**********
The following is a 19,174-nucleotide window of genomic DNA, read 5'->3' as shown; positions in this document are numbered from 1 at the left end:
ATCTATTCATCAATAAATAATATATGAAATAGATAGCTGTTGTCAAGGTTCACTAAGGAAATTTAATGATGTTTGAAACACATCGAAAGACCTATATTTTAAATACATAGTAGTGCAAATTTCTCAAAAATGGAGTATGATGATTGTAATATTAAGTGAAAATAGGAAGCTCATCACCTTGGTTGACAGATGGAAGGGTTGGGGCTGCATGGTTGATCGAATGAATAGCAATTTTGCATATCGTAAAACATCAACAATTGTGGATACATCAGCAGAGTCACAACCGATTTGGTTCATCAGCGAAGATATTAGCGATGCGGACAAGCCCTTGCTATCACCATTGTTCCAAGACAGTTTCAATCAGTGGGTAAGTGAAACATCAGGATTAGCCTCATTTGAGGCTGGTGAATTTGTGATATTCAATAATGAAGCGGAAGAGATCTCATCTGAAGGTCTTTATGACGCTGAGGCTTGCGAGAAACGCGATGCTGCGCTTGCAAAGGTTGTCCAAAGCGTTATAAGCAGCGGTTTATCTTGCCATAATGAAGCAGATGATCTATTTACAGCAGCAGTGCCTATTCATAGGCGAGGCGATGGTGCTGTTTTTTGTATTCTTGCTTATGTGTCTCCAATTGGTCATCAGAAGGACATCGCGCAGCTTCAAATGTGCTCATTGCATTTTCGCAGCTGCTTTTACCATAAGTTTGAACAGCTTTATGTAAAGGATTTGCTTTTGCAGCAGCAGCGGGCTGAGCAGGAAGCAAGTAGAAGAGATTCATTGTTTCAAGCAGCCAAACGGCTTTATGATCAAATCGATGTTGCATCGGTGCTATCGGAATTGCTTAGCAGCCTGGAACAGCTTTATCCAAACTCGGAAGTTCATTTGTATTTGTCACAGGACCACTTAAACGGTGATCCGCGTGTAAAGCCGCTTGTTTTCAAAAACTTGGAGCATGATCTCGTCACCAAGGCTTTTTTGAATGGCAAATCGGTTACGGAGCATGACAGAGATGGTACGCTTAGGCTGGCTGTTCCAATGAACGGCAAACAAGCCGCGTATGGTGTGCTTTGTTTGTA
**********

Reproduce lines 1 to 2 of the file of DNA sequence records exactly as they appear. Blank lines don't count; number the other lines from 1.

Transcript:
The following is a 19,174-nucleotide window of genomic DNA, read 5'->3' as shown; positions in this document are numbered from 1 at the left end:
ATCTATTCATCAATAAATAATATATGAAATAGATAGCTGTTGTCAAGGTTCACTAAGGAAATTTAATGATGTTTGAAACACATCGAAAGACCTATATTTTAAATACATAGTAGTGCAAATTTCTCAAAAATGGAGTATGATGATTGTAATATTAAGTGAAAATAGGAAGCTCATCACCTTGGTTGACAGATGGAAGGGTTGGGGCTGCATGGTTGATCGAATGAATAGCAATTTTGCATATCGTAAAACATCAACAATTGTGGATACATCAGCAGAGTCACAACCGATTTGGTTCATCAGCGAAGATATTAGCGATGCGGACAAGCCCTTGCTATCACCATTGTTCCAAGACAGTTTCAATCAGTGGGTAAGTGAAACATCAGGATTAGCCTCATTTGAGGCTGGTGAATTTGTGATATTCAATAATGAAGCGGAAGAGATCTCATCTGAAGGTCTTTATGACGCTGAGGCTTGCGAGAAACGCGATGCTGCGCTTGCAAAGGTTGTCCAAAGCGTTATAAGCAGCGGTTTATCTTGCCATAATGAAGCAGATGATCTATTTACAGCAGCAGTGCCTATTCATAGGCGAGGCGATGGTGCTGTTTTTTGTATTCTTGCTTATGTGTCTCCAATTGGTCATCAGAAGGACATCGCGCAGCTTCAAATGTGCTCATTGCATTTTCGCAGCTGCTTTTACCATAAGTTTGAACAGCTTTATGTAAAGGATTTGCTTTTGCAGCAGCAGCGGGCTGAGCAGGAAGCAAGTAGAAGAGATTCATTGTTTCAAGCAGCCAAACGGCTTTATGATCAAATCGATGTTGCATCGGTGCTATCGGAATTGCTTAGCAGCCTGGAACAGCTTTATCCAAACTCGGAAGTTCATTTGTATTTGTCACAGGACCACTTAAACGGTGATCCGCGTGTAAAGCCGCTTGTTTTCAAAAACTTGGAGCATGATCTCGTCACCAAGGCTTTTTTGAATGGCAAATCGGTTACGGAGCATGACAGAGATGGTACGCTTAGGCTGGCTGTTCCAATGAACGGCAAACAAGCCGCGTATGGTGTGCTTTGTTTGTA